Ketchikan stripe show makes national news


KETCHIKAN – It was a pavement striping job so crooked it made the New York Post. The new yellow double lines on Tongass Highway wiggled, went wide, and stayed wet too long.

The paint job made the news because the car belonging to Ketchikan Gateway Borough Mayor David Landis ended up with yellow paint splotches.

“You come to expect having highway striping like that to be straight and have orderly looking lines and be professionally applied,” Landis told a reporter. “Something was clearly wrong with the equipment or the operation of that equipment to have so many things wrong all at once.”

The Ketchikan Daily News said that the State Department of Transportation explained that due to humidity, the paint didn’t dry as quickly a it should. But the state isn’t planning to repaint the highway.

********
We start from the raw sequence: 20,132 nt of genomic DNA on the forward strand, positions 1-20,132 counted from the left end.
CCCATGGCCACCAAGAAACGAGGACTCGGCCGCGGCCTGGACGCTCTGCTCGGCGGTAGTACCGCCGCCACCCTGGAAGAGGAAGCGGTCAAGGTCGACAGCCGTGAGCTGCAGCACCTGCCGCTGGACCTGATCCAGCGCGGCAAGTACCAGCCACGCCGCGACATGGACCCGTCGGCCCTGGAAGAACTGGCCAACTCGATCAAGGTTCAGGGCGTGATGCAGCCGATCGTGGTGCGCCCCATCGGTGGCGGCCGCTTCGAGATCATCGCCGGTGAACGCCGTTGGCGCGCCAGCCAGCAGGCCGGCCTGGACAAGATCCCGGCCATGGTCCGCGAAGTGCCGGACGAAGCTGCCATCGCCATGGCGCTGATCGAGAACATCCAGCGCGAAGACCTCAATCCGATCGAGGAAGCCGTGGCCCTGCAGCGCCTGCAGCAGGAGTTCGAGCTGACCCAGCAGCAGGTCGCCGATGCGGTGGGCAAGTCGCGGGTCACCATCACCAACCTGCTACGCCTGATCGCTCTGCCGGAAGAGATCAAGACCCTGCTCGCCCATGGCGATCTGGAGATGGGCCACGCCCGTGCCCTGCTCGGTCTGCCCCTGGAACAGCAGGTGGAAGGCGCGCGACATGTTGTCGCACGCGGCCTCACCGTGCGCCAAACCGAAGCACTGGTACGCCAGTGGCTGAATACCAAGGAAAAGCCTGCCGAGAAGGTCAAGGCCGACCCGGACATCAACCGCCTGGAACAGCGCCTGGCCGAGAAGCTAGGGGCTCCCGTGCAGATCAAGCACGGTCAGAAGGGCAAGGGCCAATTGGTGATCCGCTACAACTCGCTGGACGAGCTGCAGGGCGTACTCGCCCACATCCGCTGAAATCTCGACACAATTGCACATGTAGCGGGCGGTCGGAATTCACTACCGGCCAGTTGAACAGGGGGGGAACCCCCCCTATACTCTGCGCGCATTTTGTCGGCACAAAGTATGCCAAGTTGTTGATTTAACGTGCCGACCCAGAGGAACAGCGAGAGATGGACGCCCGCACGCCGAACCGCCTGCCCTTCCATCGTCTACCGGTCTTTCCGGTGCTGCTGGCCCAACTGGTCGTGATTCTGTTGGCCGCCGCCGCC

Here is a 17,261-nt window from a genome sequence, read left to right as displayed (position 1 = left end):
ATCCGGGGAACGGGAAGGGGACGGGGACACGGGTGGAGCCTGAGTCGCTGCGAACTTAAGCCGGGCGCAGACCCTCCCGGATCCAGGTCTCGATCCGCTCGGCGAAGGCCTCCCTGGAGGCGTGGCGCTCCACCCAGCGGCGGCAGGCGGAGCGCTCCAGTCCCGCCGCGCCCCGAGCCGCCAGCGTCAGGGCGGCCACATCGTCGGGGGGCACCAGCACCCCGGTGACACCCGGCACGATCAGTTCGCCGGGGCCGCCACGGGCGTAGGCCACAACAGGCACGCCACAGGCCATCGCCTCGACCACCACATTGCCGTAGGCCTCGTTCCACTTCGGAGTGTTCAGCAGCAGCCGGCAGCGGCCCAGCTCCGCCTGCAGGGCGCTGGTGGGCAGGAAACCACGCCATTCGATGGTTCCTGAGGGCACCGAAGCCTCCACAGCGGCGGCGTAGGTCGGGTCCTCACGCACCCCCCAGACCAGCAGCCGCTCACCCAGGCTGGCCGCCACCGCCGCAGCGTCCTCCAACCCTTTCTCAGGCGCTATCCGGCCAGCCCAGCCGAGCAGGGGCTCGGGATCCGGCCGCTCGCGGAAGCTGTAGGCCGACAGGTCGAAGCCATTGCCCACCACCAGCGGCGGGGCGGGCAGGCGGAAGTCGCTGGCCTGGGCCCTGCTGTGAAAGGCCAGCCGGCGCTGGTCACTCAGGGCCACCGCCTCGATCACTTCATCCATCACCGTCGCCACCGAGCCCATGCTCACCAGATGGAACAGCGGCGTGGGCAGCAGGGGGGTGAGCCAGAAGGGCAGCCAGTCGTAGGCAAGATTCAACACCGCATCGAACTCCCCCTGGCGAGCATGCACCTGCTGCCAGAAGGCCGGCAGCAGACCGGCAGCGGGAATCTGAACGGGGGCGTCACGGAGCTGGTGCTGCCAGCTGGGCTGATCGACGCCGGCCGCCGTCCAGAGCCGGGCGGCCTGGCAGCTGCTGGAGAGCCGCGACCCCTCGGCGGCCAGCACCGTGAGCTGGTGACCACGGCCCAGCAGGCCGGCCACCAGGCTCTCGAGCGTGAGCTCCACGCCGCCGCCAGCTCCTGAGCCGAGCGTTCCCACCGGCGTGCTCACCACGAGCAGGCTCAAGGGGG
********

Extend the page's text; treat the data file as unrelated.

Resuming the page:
And on further inspection, it appears that drivers on Tongass Highway, the city’s main thoroughfare, were weaving onto the freshly painted yellow lines.

That said, locals wondered aloud why DOT didn’t use the last three weeks, Ketchikan’s version of an Indian summer, to get the striping cone.

According to the newspaper, DOT recommends people who have the telltale yellow spatters get their vehicles pressure washed. If that doesn’t work, use WD-40, and after soaking the yellow spatters, wash the car. And finally, if that doesn’t do the trick, use a “liberal coating of Vaseline,” and then pressure wash.

We consulted to and found these instructions:

  1. Put on rubber gloves.
  2. Moisten a small shop towel with lacquer-paint-thinning solvent. Wring out the towel to prevent dripping.
  3. Apply solvent to the road-line paint, using the damp towel.
  4. Wait 10 to 15 seconds for the lacquer solvent to loosen the paint
  5. Wipe the road-line paint from your car, using a terry cloth. Massage the road paint in a circular motion until it comes loose.
  6. Moisten a fresh towel with lacquer-paint-thinning solvent and wipe down any remaining road-line paint. Use the buffer, equipped with a wool pad, to clean off the remaining road paint.
  7. Dry excess lacquer solvent with a new, dry towel.